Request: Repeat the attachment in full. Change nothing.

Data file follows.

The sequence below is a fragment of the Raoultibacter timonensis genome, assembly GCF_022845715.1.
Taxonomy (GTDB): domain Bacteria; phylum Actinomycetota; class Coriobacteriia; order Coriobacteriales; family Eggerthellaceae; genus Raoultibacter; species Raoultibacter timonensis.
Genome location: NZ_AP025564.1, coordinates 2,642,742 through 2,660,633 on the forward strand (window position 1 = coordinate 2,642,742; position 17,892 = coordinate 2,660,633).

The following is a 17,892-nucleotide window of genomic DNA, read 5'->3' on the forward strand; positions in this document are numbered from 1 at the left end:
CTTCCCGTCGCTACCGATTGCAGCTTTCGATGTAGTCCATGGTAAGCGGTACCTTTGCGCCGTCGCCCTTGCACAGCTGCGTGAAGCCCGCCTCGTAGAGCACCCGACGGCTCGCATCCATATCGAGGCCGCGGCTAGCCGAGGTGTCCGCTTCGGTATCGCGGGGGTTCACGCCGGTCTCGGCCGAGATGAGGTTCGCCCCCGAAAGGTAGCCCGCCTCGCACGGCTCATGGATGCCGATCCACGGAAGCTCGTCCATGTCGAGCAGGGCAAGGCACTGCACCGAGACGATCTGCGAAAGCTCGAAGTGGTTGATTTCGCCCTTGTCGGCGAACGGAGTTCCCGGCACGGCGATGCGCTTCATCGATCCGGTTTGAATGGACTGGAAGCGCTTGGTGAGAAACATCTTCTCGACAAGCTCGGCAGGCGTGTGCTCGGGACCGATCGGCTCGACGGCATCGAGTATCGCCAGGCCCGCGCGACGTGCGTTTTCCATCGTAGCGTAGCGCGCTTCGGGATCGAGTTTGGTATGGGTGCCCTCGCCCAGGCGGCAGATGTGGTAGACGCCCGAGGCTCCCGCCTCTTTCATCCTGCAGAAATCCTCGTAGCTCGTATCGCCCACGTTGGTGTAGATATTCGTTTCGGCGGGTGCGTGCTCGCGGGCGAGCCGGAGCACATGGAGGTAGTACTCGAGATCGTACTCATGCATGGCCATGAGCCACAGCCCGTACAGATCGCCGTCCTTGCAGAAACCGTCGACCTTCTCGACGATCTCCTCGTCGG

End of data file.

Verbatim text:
The sequence below is a fragment of the Raoultibacter timonensis genome, assembly GCF_022845715.1.
Taxonomy (GTDB): domain Bacteria; phylum Actinomycetota; class Coriobacteriia; order Coriobacteriales; family Eggerthellaceae; genus Raoultibacter; species Raoultibacter timonensis.
Genome location: NZ_AP025564.1, coordinates 2,642,742 through 2,660,633 on the forward strand (window position 1 = coordinate 2,642,742; position 17,892 = coordinate 2,660,633).

The following is a 17,892-nucleotide window of genomic DNA, read 5'->3' on the forward strand; positions in this document are numbered from 1 at the left end:
CTTCCCGTCGCTACCGATTGCAGCTTTCGATGTAGTCCATGGTAAGCGGTACCTTTGCGCCGTCGCCCTTGCACAGCTGCGTGAAGCCCGCCTCGTAGAGCACCCGACGGCTCGCATCCATATCGAGGCCGCGGCTAGCCGAGGTGTCCGCTTCGGTATCGCGGGGGTTCACGCCGGTCTCGGCCGAGATGAGGTTCGCCCCCGAAAGGTAGCCCGCCTCGCACGGCTCATGGATGCCGATCCACGGAAGCTCGTCCATGTCGAGCAGGGCAAGGCACTGCACCGAGACGATCTGCGAAAGCTCGAAGTGGTTGATTTCGCCCTTGTCGGCGAACGGAGTTCCCGGCACGGCGATGCGCTTCATCGATCCGGTTTGAATGGACTGGAAGCGCTTGGTGAGAAACATCTTCTCGACAAGCTCGGCAGGCGTGTGCTCGGGACCGATCGGCTCGACGGCATCGAGTATCGCCAGGCCCGCGCGACGTGCGTTTTCCATCGTAGCGTAGCGCGCTTCGGGATCGAGTTTGGTATGGGTGCCCTCGCCCAGGCGGCAGATGTGGTAGACGCCCGAGGCTCCCGCCTCTTTCATCCTGCAGAAATCCTCGTAGCTCGTATCGCCCACGTTGGTGTAGATATTCGTTTCGGCGGGTGCGTGCTCGCGGGCGAGCCGGAGCACATGGAGGTAGTACTCGAGATCGTACTCATGCATGGCCATGAGCCACAGCCCGTACAGATCGCCGTCCTTGCAGAAACCGTCGACCTTCTCGACGATCTCCTCGTCGG